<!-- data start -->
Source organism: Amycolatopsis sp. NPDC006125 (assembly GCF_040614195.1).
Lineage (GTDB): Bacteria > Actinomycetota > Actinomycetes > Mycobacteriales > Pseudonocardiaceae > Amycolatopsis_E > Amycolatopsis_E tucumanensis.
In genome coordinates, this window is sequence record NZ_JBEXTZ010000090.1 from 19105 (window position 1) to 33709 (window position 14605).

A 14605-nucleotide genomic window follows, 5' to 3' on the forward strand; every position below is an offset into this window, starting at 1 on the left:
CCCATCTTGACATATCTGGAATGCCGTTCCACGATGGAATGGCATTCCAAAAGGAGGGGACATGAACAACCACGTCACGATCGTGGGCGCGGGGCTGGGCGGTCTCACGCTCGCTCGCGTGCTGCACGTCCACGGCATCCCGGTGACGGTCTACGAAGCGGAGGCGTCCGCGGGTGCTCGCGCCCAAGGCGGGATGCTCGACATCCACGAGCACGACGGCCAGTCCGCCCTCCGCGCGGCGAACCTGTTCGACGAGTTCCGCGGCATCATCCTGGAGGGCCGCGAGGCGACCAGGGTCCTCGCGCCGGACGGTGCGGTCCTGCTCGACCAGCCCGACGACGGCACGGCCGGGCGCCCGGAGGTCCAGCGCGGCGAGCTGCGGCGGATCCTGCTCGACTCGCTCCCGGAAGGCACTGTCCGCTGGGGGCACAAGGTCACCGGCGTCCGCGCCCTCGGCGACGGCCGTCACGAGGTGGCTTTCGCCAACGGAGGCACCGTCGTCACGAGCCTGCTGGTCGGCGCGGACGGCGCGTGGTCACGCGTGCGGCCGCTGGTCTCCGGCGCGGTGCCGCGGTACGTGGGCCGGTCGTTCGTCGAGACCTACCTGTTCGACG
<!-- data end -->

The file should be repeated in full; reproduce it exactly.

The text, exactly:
Source organism: Amycolatopsis sp. NPDC006125 (assembly GCF_040614195.1).
Lineage (GTDB): Bacteria > Actinomycetota > Actinomycetes > Mycobacteriales > Pseudonocardiaceae > Amycolatopsis_E > Amycolatopsis_E tucumanensis.
In genome coordinates, this window is sequence record NZ_JBEXTZ010000090.1 from 19105 (window position 1) to 33709 (window position 14605).

A 14605-nucleotide genomic window follows, 5' to 3' on the forward strand; every position below is an offset into this window, starting at 1 on the left:
CCCATCTTGACATATCTGGAATGCCGTTCCACGATGGAATGGCATTCCAAAAGGAGGGGACATGAACAACCACGTCACGATCGTGGGCGCGGGGCTGGGCGGTCTCACGCTCGCTCGCGTGCTGCACGTCCACGGCATCCCGGTGACGGTCTACGAAGCGGAGGCGTCCGCGGGTGCTCGCGCCCAAGGCGGGATGCTCGACATCCACGAGCACGACGGCCAGTCCGCCCTCCGCGCGGCGAACCTGTTCGACGAGTTCCGCGGCATCATCCTGGAGGGCCGCGAGGCGACCAGGGTCCTCGCGCCGGACGGTGCGGTCCTGCTCGACCAGCCCGACGACGGCACGGCCGGGCGCCCGGAGGTCCAGCGCGGCGAGCTGCGGCGGATCCTGCTCGACTCGCTCCCGGAAGGCACTGTCCGCTGGGGGCACAAGGTCACCGGCGTCCGCGCCCTCGGCGACGGCCGTCACGAGGTGGCTTTCGCCAACGGAGGCACCGTCGTCACGAGCCTGCTGGTCGGCGCGGACGGCGCGTGGTCACGCGTGCGGCCGCTGGTCTCCGGCGCGGTGCCGCGGTACGTGGGCCGGTCGTTCGTCGAGACCTACCTGTTCGACG